“It’s about freedom,” Krieger of the artistic form that made his first professional band a radio and dormitory room staple early on in Rockin’ the Wall. The filmmakers draw a line of liberty between American car culture and pop music – albeit avoiding the more libertine elements associated with both. Cars, as anyone recalling their own personal American Graffiti will attest, were often an adolescent gateway to freedom from school and parents. Equipping those cars with radios was the cherry on top. Later, cars were the delivery mechanism for tunes emanating from eight-track and cassette tapes. Friday night cruising my hometown’s main drag while Led Zeppelin and the Who blasted from the speakers was, for this writer, the epitome of freedom from weekday drudgery.
For some of us, there really wasn’t anything to rebel against, but the music was no less important as a marker of freedom and independence. For others, however, rock music was sheer rebellion whether derived from modulated radio frequencies, on a slab of vinyl, a sliver of ferromagnetic tape or polycarbonate disc – especially for those living under totalitarian rule. Life in Eastern Europe is described by the artists in Rockin’ the Wall in quite the same manner as Anne Applebaum in her magnificent book Iron Curtain: gray. The only colors witnessed by those behind the Berlin Wall were those imagined via the synesthesia of rock and roll and jazz. Therein lies the greatest pleasure for this viewer of the documentary: the joy described by former East Berliners upon first hearing Radio Free Europe broadcasts or bootlegged copies of the Beatles and Bob Dylan – and how that music inspired them to buck the system, escape or simply survive the mundane life devoid of culture.
As noted by essayist Stephen Klugewicz on The Imaginative Conservative website this past weekend:
As East German youth began to clamor for more freedom, the communist government became nervous. Rock concerts in West Berlin within earshot of those on the east side had nearly sparked riots in 1987 and early 1988, compelling East German police to use clubs and stun guns to keep the crowds away from the Wall. Soon afterwards, the East German government decided to allow a request by rocker Bruce Springsteen, who had achieved worldwide superstardom with the release of his album Born in the U.S.A. in 1984, to perform in the city. Unlike other bands who had asked for money, Mr. Springsteen offered to play without compensation.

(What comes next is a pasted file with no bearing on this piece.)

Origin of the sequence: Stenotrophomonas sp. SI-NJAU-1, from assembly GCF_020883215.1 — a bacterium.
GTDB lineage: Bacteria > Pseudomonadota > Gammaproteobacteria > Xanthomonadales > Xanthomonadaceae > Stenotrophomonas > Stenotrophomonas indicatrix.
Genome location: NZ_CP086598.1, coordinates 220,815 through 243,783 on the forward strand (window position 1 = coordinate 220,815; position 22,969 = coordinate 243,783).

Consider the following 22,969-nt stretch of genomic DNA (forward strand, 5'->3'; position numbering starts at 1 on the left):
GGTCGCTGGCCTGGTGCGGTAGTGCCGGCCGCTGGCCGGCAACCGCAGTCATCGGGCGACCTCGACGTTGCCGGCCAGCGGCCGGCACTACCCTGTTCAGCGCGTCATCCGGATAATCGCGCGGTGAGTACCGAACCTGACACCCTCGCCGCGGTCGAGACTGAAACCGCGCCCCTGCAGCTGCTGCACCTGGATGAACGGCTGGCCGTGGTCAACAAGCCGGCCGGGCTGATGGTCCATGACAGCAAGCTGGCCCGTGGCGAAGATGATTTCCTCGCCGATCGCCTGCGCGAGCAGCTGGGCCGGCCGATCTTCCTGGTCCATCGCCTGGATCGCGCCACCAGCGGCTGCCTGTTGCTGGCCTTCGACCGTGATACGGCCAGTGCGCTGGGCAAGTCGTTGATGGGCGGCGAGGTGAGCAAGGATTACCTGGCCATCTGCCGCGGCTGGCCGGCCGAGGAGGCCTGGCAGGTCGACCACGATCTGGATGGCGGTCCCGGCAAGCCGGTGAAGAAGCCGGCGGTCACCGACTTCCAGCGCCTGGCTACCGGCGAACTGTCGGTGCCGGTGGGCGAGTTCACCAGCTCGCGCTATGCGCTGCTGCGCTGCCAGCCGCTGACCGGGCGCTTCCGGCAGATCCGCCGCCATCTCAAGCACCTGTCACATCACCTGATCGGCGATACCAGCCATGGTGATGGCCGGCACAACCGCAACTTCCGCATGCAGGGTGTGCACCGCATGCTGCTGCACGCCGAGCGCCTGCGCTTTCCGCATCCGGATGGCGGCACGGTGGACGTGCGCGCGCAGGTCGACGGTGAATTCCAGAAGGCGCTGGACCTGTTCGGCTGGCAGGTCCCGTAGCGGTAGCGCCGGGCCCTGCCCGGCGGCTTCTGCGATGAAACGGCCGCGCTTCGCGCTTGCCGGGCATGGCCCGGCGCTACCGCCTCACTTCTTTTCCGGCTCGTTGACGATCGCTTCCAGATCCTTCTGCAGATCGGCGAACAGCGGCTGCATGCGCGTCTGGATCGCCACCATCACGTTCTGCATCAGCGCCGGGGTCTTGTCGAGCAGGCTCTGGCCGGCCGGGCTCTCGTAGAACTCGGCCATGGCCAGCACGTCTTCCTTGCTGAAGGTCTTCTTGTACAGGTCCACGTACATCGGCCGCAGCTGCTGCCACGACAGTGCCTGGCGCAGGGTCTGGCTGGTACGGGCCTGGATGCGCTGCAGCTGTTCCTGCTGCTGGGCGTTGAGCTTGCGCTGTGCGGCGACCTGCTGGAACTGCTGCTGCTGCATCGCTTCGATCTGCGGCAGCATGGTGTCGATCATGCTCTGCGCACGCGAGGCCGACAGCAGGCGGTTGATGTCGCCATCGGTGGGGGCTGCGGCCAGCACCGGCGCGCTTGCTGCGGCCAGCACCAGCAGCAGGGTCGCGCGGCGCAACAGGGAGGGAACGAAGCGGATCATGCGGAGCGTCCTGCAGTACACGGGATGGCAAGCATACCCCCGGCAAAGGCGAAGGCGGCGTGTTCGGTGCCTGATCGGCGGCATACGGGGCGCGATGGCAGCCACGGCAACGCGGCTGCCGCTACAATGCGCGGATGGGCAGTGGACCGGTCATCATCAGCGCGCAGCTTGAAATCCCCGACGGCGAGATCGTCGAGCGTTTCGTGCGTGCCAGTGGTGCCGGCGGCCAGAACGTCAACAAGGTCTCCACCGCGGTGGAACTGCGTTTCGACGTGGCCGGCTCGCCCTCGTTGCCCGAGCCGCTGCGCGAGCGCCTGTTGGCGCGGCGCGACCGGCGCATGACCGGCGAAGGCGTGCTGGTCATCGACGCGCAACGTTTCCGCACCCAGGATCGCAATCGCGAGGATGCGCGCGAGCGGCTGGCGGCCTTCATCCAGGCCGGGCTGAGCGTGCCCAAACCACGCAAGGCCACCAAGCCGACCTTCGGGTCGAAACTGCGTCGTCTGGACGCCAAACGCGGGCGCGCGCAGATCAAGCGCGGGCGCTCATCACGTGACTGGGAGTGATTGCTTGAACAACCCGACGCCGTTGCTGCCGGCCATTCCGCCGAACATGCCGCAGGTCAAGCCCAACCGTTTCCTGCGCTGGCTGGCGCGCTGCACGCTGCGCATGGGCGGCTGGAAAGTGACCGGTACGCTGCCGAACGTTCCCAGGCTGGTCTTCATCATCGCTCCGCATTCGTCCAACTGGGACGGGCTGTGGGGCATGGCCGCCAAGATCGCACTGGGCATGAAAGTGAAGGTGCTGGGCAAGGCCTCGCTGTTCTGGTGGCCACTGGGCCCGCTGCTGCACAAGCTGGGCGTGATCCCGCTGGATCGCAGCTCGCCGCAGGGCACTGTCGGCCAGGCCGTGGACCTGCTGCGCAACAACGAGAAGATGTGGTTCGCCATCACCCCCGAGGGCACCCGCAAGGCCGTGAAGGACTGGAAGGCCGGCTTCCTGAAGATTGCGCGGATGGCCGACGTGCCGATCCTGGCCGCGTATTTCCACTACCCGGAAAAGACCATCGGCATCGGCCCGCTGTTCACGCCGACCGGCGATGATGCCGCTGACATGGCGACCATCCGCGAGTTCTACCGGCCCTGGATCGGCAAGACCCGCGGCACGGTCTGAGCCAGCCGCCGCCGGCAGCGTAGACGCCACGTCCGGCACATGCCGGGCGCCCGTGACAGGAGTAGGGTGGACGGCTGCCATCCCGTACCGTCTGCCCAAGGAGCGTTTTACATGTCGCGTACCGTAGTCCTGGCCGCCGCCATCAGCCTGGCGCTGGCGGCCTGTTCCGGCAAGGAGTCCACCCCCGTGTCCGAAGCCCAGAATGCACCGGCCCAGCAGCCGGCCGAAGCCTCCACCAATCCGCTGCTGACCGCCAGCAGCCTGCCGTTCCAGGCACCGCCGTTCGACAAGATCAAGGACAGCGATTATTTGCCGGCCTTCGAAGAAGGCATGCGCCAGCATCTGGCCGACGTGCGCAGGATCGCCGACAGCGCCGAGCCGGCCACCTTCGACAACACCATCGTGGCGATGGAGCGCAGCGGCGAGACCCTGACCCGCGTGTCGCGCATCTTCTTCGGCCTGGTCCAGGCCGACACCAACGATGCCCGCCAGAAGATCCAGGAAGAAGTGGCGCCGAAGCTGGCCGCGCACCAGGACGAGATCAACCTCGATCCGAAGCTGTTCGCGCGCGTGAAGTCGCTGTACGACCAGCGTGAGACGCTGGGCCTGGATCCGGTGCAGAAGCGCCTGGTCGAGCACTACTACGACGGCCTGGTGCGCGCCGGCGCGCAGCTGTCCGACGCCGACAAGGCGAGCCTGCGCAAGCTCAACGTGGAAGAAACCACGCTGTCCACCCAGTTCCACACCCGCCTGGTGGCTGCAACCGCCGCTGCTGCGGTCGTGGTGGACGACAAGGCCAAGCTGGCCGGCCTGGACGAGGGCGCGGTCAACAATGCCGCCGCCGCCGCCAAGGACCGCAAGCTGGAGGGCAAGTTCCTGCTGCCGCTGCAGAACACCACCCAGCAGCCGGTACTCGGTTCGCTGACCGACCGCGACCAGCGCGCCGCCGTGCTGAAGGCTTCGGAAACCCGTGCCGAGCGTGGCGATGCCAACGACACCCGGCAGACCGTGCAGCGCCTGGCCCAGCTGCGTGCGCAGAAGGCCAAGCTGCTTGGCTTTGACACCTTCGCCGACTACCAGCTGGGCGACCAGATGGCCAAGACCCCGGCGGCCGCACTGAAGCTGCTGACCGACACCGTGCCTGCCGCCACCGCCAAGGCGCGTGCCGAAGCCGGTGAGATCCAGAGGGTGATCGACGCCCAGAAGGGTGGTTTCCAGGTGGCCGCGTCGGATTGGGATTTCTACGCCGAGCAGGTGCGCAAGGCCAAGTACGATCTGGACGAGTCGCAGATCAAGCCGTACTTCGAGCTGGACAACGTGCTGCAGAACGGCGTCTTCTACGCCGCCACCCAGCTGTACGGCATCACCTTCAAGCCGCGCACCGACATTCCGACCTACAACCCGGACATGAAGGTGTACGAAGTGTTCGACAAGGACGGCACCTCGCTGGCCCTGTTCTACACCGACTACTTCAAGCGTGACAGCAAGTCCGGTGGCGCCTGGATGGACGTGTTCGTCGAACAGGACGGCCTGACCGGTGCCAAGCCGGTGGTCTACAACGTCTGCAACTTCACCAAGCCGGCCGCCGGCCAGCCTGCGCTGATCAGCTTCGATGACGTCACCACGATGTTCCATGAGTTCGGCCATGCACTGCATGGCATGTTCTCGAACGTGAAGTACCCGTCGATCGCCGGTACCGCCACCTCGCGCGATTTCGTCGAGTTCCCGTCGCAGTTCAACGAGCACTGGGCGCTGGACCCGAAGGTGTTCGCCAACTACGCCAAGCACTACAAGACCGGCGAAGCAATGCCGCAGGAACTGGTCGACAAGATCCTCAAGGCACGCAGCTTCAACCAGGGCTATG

Thus Mr. Springsteen and his E Street Band traveled to East Berlin in July 1988 to play a concert for Germans trapped behind the Iron Curtain. The East German government issued 160,000 tickets for the outdoor event, held in the middle of East Berlin, a safe distance from the Wall. But the crowds swarmed the park where the concert was held, and East German police were forced to allow everyone past the barricades. Estimates of the size of the audience for the concert range from 300,000 to half a million people. East German punk rocker Ronald Galenza, who attended the concert, recalled: “It was really unbelievable. He came onto the stage and for us really it was a shock…some people really cried because they were there and listening to him.”
[Springsteen] then launched into a cover of Bob Dylan’s song, “Chimes of Freedom,” which explicitly calls for hope in the face of oppression…
Springsteen was but one performer in a long line of rock stars who helped inspire the people of East Berlin. His predecessors might’ve remained unsung if not for their collaboration with the producers of Rockin’ the Wall. This writer encourages his readers to, by all means and employing every means necessary, witness for themselves by seeing this truly inspiring film.